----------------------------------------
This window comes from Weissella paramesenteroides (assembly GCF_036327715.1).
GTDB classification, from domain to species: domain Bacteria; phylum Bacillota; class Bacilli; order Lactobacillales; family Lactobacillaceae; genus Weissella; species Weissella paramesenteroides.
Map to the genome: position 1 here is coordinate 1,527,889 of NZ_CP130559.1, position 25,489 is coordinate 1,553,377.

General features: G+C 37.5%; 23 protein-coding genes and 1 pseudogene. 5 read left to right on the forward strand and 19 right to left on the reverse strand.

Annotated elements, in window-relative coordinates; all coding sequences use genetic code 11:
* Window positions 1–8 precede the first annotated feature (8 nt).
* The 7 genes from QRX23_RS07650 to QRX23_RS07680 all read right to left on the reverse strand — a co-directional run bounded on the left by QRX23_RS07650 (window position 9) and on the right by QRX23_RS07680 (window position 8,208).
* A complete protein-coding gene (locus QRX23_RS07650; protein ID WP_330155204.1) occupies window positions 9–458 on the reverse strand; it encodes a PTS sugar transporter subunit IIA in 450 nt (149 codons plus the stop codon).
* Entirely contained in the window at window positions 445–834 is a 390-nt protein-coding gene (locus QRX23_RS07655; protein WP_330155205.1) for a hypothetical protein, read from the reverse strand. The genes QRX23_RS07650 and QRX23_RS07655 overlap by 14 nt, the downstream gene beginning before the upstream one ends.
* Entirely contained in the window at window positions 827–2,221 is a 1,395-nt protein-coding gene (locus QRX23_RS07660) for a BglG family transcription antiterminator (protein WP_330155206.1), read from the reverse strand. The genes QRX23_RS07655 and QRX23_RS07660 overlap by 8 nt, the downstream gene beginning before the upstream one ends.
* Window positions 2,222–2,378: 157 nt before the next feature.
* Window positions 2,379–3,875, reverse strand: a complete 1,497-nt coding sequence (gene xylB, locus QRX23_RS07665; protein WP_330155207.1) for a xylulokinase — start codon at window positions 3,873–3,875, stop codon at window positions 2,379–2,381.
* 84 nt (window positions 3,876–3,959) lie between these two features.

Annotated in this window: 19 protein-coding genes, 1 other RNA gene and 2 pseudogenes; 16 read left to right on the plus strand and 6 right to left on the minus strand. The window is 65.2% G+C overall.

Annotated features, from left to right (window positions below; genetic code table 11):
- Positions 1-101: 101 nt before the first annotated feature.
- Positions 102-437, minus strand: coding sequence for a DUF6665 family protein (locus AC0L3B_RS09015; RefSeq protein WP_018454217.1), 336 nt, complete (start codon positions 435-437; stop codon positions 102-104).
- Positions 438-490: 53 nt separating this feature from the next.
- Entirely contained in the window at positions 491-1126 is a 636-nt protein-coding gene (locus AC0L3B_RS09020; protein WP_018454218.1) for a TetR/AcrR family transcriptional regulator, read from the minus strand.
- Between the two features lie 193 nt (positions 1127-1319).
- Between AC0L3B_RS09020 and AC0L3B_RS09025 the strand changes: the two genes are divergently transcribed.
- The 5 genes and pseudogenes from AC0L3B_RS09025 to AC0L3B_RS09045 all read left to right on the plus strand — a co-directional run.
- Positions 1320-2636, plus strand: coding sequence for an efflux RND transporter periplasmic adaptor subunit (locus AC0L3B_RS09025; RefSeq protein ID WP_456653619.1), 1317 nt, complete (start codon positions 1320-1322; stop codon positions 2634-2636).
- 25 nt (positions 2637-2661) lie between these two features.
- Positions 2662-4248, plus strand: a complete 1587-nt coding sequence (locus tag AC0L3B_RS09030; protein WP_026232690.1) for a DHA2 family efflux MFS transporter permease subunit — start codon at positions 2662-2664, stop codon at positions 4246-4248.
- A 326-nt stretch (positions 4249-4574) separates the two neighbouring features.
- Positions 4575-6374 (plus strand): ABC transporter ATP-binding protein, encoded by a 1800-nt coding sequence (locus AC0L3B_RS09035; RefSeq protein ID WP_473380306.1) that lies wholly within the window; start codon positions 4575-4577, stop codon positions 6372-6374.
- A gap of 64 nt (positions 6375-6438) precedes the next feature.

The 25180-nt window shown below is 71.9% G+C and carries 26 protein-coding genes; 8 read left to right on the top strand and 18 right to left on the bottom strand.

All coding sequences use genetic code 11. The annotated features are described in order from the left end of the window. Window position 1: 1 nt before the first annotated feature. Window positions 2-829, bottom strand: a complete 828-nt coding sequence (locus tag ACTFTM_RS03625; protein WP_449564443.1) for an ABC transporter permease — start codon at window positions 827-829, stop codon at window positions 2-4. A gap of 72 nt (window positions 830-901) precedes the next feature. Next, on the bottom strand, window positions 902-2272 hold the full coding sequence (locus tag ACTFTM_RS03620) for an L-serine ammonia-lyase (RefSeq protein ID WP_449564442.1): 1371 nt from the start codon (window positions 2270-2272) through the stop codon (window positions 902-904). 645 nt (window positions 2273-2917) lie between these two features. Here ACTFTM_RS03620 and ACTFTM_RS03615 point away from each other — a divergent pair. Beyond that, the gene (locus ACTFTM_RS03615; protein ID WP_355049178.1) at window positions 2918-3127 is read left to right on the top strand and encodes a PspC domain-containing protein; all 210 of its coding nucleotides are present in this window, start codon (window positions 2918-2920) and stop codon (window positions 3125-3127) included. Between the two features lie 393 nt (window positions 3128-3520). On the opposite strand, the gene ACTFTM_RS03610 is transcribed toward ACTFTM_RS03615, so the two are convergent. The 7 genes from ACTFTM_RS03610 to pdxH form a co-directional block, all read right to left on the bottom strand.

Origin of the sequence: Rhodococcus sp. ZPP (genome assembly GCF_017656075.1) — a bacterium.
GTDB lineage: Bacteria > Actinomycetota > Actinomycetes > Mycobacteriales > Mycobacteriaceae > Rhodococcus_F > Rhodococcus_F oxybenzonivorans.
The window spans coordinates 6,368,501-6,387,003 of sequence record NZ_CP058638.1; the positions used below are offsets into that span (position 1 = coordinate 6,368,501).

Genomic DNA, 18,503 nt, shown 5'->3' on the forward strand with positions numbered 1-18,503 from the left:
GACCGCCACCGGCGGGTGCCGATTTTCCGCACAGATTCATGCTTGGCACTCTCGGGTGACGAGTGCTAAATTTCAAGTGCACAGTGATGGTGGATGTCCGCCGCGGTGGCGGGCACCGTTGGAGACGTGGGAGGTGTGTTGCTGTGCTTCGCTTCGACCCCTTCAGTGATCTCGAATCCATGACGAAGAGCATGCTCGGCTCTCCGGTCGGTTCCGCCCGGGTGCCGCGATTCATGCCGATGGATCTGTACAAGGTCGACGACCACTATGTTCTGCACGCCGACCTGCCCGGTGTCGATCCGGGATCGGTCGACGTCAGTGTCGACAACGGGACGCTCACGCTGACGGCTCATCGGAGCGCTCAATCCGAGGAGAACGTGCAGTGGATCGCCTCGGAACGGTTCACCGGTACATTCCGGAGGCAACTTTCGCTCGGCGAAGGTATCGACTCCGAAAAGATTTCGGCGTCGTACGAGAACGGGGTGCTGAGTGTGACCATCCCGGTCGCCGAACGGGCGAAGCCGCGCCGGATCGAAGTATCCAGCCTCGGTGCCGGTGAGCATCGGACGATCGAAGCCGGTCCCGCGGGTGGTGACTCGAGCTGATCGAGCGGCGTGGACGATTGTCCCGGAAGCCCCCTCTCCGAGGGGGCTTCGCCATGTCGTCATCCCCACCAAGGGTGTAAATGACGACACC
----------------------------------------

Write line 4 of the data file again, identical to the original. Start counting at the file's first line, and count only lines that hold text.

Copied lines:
General features: G+C 37.5%; 23 protein-coding genes and 1 pseudogene. 5 read left to right on the forward strand and 19 right to left on the reverse strand.